A red-eye flight is any flight departing late at night and arriving early the next morning. The term red-eye, common in North America, derives from the fatigue symptom of having red eyes, which can be caused or aggravated by late-night travel.
- All Nippon Airways and Japan Airlines used to operate red-eye flights from Hong Kong to Tokyo's Haneda, but they have changed to daytime flights. However Cathay Pacific operates one each to Tokyo Narita and Osaka.
- All Nippon Airways operates a red-eye flight from New Delhi to Tokyo's Narita, leaving IGI Airport at 1:25 A.M.
- Asiana, Korean Air as well as Cathay Pacific operate red-eye flights from Hong Kong to Seoul as well as Busan by Asiana and Dragonair.
- Cathay Pacific also operates many such flights. These include red-eye flights both to and from cities in Australia and New Zealand. Cathay Pacific flights that are red-eye only in the Hong Kong-bound direction include those from Bangkok, Singapore and most North American destinations (except Chicago). Cathay Pacific flights that are red-eye only from Hong Kong include those to Seoul, Dubai, Moscow and all current European destinations. The Vancouver to New York (JFK) tag flight operated by Cathay Pacific is also a red-eye service.
- Flights that leave India and South west Asia around midnight arrive in Bangkok, Hong Kong, Kuala Lumpur and Singapore early morning.
- Philippine Airlines also operates red-eye flights from Korea and Japan back to Manila, which also have regular late-night flights from Manila to Singapore.
- Many flights from South East Asia to Japan and Korea depart in the evenings or around midnight, and land at the destinations in the early morning.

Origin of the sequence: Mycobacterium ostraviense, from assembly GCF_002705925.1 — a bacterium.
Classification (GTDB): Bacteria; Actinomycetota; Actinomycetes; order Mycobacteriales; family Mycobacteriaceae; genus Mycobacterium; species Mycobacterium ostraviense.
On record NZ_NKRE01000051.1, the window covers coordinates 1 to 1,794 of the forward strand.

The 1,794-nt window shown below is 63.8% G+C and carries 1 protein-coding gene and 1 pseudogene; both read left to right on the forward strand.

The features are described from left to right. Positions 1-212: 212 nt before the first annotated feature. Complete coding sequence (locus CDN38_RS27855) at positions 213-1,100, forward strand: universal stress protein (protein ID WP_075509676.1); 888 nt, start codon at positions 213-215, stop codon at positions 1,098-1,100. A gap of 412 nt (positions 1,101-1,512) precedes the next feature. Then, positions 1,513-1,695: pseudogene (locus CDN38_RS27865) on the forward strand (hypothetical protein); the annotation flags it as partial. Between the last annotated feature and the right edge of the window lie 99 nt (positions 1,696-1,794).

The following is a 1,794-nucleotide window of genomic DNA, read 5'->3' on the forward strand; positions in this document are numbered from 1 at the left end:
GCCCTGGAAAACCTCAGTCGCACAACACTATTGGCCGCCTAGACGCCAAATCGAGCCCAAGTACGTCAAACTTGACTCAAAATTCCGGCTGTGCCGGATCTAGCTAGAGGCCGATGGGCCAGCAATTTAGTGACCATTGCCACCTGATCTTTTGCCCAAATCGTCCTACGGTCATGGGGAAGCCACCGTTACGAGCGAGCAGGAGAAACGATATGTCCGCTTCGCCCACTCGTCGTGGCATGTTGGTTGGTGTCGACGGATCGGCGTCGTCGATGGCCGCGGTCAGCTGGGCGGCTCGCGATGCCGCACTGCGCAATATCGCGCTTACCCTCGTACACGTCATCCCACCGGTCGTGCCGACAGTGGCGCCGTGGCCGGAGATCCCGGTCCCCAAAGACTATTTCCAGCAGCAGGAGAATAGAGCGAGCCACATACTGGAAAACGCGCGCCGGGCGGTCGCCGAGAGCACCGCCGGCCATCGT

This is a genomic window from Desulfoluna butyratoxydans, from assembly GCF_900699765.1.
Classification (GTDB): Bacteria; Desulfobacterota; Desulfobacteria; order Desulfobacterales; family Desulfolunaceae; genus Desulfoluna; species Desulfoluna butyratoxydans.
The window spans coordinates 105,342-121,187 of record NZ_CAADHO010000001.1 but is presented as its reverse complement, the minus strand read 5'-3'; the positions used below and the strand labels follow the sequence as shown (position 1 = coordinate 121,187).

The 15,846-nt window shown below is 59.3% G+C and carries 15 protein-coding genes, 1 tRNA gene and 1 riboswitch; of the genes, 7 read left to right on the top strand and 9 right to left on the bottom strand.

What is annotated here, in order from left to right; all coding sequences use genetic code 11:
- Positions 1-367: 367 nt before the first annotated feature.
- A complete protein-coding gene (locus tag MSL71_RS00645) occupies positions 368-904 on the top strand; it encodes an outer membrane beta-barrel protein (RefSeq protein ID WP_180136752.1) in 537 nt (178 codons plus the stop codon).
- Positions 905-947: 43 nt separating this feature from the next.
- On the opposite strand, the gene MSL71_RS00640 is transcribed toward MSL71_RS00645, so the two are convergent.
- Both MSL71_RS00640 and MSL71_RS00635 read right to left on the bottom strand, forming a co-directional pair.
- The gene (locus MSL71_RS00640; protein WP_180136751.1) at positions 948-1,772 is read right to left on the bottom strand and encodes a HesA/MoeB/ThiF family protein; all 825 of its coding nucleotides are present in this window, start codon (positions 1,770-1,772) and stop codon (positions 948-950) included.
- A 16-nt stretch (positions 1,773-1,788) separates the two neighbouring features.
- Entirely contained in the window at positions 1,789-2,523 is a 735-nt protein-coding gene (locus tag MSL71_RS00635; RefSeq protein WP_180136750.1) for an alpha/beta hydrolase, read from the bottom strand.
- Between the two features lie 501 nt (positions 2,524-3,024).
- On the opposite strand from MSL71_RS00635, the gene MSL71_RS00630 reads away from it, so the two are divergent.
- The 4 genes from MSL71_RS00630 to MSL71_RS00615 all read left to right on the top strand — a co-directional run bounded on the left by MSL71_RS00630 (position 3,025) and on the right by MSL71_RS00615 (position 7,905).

- Indonesian airlines operates overnight red-eye flights from Jakarta to the easternmost province of Papua. With a flight time of 4 to 5 hours and 2-hour time difference, most red-eye flights depart shortly before midnight and arrive around 6 am.
- AirAsia X also operates such flights from Shanghai to Kuala Lumpur
The majority of transcontinental flights are operated during the day, but as of 2010 red-eye flights operate from Perth to Sydney, Brisbane, Cairns, Canberra and Melbourne, and from Darwin to Sydney, Brisbane and Melbourne. Red-eye flights have previously operated from Australia to New Zealand and Fiji. Red-eye flights to Australia operate from various locations in South-East Asia.
TAM Airlines and Gol Transportes Aéreos offer red-eye flights, called Big Owl (Portuguese: Corujão) flights in Brazil, with over 50 different routes throughout Brazil, all departing between 10 pm and 6 am.
A few overnight flights from Europe to the Middle East and to Russia were being operated in 2009, all of which had a flight time of 3-6 hours and departed in mid-evening, arriving around dawn the next day. In 2012, multiple travel agencies offered budget night flights from the Canary Islands to the mainland of Europe, also generally having a 3-6 hour flight time.
- Middle East
Russian airlines operate similar to U.S. airlines by connecting Moscow to Yakutsk, Irkutsk and Vladivostok with overnight red-eye flights. Russian transcontinental flights only last 5-8 hours but due to the northerly latitude the flights can cross as many as 8 time zones during this interval, drastically shortening the overnight experience. The flights depart Moscow around 6 pm and arrive at the eastern cities around 6 am the next day. One of the current examples of red-eye flight is Aeroflot's SU783 from Moscow to Magadan, departing 23:05 Moscow time and arriving 15:00 Magadan time on next day (flight time is 8 hours).
- United States and Canada
Red-eye flights connect West Coast cities to Central and East Coast cities. These typically depart the West Coast between 10 pm and 1 am, have a flight time of 3–5 hours but lose 2-3 hours due to the time difference, and arrive between 5 am and 7 am. Red-eye flights also connect Hawaii and Alaska with West Coast mainland cities. Furthermore, red-eyes also connect Honolulu with Tokyo, as the flights only depart at night, and arrive around 6 to 7 hours later.
In the 1930s and 1940s, red-eye flights were not possible, as most airports did not have the equipment necessary to work at night. There are still airports that do not function after certain hours, or have curfews for noise reasons, limiting the number of airports from which red-eye flights can depart.
- Harper, Douglas. "Red-eye". Online Etymology Dictionary. Retrieved 31 July 2013.
- Gol pede autorização permanente para operar vôo noturno Folha Online. Retrieved on April 07, 2009.
- TAM lança ofertas corujão a partir de R$ 79,50 Rotas e Trilhas. Retrieved on April 07, 2009.